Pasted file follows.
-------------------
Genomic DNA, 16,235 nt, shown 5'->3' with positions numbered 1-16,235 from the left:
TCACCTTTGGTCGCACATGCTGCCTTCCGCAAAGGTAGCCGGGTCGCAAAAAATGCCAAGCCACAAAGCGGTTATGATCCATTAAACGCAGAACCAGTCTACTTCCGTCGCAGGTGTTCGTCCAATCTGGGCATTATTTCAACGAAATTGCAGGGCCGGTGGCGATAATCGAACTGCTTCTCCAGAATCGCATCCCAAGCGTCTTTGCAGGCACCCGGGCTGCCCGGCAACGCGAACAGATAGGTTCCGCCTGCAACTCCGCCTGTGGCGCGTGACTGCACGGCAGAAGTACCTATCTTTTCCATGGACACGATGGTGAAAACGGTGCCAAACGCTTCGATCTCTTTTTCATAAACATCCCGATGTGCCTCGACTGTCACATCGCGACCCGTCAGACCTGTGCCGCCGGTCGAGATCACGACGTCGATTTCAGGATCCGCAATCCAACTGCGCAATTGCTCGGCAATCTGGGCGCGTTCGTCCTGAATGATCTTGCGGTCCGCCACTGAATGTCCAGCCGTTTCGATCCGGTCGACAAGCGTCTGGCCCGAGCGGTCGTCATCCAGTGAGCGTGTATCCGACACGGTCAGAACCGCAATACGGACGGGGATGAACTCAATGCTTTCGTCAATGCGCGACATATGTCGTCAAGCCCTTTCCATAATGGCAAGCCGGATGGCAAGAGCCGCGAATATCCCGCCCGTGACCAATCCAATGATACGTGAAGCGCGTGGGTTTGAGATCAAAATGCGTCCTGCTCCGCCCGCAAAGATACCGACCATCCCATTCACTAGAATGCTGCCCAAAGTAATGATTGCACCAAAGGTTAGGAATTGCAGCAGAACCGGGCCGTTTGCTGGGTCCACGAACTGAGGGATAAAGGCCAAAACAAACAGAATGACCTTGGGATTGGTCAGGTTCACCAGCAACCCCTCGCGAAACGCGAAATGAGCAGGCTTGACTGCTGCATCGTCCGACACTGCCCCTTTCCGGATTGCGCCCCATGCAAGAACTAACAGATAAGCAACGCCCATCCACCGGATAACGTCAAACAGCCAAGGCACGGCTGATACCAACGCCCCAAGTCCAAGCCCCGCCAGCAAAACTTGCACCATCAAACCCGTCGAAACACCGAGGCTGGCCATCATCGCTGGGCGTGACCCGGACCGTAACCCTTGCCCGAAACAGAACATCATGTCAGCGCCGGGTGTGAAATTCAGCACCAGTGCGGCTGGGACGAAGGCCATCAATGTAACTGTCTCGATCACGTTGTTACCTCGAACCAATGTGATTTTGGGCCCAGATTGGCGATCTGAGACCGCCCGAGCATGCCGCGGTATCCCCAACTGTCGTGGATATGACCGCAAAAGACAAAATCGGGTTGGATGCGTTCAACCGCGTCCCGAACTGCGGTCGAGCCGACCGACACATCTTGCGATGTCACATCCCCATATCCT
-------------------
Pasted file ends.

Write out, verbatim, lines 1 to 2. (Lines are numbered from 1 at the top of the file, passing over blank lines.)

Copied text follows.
Genomic DNA, 16,235 nt, shown 5'->3' with positions numbered 1-16,235 from the left:
TCACCTTTGGTCGCACATGCTGCCTTCCGCAAAGGTAGCCGGGTCGCAAAAAATGCCAAGCCACAAAGCGGTTATGATCCATTAAACGCAGAACCAGTCTACTTCCGTCGCAGGTGTTCGTCCAATCTGGGCATTATTTCAACGAAATTGCAGGGCCGGTGGCGATAATCGAACTGCTTCTCCAGAATCGCATCCCAAGCGTCTTTGCAGGCACCCGGGCTGCCCGGCAACGCGAACAGATAGGTTCCGCCTGCAACTCCGCCTGTGGCGCGTGACTGCACGGCAGAAGTACCTATCTTTTCCATGGACACGATGGTGAAAACGGTGCCAAACGCTTCGATCTCTTTTTCATAAACATCCCGATGTGCCTCGACTGTCACATCGCGACCCGTCAGACCTGTGCCGCCGGTCGAGATCACGACGTCGATTTCAGGATCCGCAATCCAACTGCGCAATTGCTCGGCAATCTGGGCGCGTTCGTCCTGAATGATCTTGCGGTCCGCCACTGAATGTCCAGCCGTTTCGATCCGGTCGACAAGCGTCTGGCCCGAGCGGTCGTCATCCAGTGAGCGTGTATCCGACACGGTCAGAACCGCAATACGGACGGGGATGAACTCAATGCTTTCGTCAATGCGCGACATATGTCGTCAAGCCCTTTCCATAATGGCAAGCCGGATGGCAAGAGCCGCGAATATCCCGCCCGTGACCAATCCAATGATACGTGAAGCGCGTGGGTTTGAGATCAAAATGCGTCCTGCTCCGCCCGCAAAGATACCGACCATCCCATTCACTAGAATGCTGCCCAAAGTAATGATTGCACCAAAGGTTAGGAATTGCAGCAGAACCGGGCCGTTTGCTGGGTCCACGAACTGAGGGATAAAGGCCAAAACAAACAGAATGACCTTGGGATTGGTCAGGTTCACCAGCAACCCCTCGCGAAACGCGAAATGAGCAGGCTTGACTGCTGCATCGTCCGACACTGCCCCTTTCCGGATTGCGCCCCATGCAAGAACTAACAGATAAGCAACGCCCATCCACCGGATAACGTCAAACAGCCAAGGCACGGCTGATACCAACGCCCCAAGTCCAAGCCCCGCCAGCAAAACTTGCACCATCAAACCCGTCGAAACACCGAGGCTGGCCATCATCGCTGGGCGTGACCCGGACCGTAACCCTTGCCCGAAACAGAACATCATGTCAGCGCCGGGTGTGAAATTCAGCACCAGTGCGGCTGGGACGAAGGCCATCAATGTAACTGTCTCGATCACGTTGTTACCTCGAACCAATGTGATTTTGGGCCCAGATTGGCGATCTGAGACCGCCCGAGCATGCCGCGGTATCCCCAACTGTCGTGGATATGACCGCAAAAGACAAAATCGGGTTGGATGCGTTCAACCGCGTCCCGAACTGCGGTCGAGCCGACCGACACATCTTGCGATGTCACATCCCCATATCCT